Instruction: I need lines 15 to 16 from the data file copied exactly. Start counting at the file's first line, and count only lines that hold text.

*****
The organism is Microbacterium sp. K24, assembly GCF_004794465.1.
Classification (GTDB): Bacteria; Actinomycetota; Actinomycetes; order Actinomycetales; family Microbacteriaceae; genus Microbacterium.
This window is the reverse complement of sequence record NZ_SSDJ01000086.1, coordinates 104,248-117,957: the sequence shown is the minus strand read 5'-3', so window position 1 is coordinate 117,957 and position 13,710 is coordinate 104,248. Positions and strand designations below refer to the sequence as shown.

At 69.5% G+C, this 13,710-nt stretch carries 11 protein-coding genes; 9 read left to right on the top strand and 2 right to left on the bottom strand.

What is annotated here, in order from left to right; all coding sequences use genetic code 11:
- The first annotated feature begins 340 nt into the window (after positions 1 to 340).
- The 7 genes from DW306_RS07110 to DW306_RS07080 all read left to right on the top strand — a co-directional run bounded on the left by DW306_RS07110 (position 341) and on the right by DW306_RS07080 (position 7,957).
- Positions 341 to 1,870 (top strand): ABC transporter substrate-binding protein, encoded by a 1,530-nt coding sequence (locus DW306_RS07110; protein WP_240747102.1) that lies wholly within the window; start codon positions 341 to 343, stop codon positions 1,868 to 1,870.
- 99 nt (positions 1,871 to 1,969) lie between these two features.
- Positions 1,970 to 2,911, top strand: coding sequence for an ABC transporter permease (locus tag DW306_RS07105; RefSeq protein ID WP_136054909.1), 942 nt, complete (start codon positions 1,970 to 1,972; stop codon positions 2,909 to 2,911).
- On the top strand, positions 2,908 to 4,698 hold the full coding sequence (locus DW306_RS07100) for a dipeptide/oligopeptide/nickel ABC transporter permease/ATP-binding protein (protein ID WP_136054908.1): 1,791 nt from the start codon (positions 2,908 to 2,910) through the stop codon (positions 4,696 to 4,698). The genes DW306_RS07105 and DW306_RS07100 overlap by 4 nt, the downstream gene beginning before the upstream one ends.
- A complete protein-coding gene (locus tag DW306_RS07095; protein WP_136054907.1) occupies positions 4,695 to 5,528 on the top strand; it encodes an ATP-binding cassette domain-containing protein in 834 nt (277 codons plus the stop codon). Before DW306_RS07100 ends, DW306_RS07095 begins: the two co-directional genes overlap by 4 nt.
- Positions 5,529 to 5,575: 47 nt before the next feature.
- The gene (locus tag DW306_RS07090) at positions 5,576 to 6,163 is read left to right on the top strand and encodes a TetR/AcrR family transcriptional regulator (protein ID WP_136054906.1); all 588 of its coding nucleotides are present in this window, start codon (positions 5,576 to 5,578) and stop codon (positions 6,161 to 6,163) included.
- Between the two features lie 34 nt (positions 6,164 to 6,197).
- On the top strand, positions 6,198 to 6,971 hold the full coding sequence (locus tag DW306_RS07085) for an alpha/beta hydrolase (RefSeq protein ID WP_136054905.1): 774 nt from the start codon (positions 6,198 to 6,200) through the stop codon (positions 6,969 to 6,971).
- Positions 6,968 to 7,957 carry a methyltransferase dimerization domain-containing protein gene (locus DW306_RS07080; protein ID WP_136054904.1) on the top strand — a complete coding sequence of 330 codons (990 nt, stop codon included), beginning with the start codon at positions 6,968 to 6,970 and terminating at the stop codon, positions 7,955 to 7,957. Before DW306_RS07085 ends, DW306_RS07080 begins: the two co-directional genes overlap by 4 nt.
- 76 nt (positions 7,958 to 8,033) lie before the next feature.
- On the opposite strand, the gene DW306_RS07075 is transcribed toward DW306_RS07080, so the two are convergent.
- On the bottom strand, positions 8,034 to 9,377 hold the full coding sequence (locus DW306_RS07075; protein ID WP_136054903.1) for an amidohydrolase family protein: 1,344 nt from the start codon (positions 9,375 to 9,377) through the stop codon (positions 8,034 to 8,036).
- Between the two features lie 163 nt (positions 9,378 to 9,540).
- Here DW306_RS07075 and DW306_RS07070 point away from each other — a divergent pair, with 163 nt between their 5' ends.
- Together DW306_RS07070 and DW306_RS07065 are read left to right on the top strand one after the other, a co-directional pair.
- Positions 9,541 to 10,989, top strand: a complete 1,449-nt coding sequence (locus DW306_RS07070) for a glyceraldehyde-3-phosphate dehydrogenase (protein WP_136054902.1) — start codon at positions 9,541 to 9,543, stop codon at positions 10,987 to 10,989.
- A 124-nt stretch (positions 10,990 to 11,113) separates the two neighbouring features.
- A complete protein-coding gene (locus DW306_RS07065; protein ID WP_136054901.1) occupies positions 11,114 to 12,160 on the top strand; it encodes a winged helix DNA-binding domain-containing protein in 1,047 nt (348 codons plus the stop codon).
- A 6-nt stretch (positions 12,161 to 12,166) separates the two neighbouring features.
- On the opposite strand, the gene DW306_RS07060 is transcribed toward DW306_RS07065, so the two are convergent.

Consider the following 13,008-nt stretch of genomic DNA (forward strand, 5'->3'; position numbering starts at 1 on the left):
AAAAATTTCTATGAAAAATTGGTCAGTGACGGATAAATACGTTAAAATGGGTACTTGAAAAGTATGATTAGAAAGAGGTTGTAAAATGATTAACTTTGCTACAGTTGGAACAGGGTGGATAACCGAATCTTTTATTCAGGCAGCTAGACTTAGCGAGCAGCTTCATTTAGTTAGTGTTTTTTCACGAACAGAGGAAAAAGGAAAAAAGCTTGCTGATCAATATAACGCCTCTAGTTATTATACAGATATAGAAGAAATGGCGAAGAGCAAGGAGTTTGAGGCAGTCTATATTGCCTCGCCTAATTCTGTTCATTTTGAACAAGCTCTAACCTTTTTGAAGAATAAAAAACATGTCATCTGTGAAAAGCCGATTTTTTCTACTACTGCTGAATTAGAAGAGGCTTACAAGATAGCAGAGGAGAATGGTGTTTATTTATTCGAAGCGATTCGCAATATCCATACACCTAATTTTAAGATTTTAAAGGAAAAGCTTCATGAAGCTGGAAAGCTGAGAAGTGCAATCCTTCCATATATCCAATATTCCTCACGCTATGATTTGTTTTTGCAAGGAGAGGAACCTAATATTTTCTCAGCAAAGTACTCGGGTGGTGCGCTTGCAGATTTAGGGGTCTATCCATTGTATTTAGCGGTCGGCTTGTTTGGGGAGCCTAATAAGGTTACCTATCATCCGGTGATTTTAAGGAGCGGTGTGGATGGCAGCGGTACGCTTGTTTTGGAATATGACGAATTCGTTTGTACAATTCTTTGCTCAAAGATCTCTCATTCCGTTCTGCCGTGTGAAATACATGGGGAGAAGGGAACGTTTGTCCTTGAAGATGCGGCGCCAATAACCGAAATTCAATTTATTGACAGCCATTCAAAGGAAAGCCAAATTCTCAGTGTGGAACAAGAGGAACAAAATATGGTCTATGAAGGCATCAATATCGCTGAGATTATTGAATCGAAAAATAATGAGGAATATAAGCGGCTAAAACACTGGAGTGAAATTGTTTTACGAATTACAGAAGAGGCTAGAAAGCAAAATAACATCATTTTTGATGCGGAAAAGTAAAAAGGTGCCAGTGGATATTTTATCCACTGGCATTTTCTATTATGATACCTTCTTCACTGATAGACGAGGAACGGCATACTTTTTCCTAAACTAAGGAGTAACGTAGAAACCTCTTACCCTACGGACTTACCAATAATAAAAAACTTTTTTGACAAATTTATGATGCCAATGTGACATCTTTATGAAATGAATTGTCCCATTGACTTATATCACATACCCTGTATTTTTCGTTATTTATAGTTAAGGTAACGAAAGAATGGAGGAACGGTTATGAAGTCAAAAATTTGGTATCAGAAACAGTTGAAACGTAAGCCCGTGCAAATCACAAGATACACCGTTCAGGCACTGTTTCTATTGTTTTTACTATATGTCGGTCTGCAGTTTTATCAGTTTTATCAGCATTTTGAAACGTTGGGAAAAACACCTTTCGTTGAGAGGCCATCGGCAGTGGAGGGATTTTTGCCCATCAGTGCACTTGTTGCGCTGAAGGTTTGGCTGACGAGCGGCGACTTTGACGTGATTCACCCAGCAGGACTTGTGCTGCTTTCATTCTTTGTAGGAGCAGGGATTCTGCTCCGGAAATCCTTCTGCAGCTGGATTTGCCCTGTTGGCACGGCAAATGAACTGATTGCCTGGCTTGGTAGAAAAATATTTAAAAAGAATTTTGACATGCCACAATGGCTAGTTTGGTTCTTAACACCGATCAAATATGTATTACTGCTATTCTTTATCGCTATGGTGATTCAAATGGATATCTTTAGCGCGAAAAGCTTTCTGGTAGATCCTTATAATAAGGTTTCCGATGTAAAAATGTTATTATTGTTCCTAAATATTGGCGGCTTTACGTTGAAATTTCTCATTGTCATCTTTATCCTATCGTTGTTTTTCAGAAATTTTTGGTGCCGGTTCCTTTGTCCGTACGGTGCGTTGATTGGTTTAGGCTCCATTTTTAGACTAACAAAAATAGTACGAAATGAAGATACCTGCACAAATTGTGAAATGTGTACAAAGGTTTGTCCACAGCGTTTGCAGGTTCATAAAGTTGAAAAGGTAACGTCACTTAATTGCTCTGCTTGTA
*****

- Between the two features lie 34 nt (positions 6,164 to 6,197).
- On the top strand, positions 6,198 to 6,971 hold the full coding sequence (locus tag DW306_RS07085) for an alpha/beta hydrolase (RefSeq protein ID WP_136054905.1): 774 nt from the start codon (positions 6,198 to 6,200) through the stop codon (positions 6,969 to 6,971).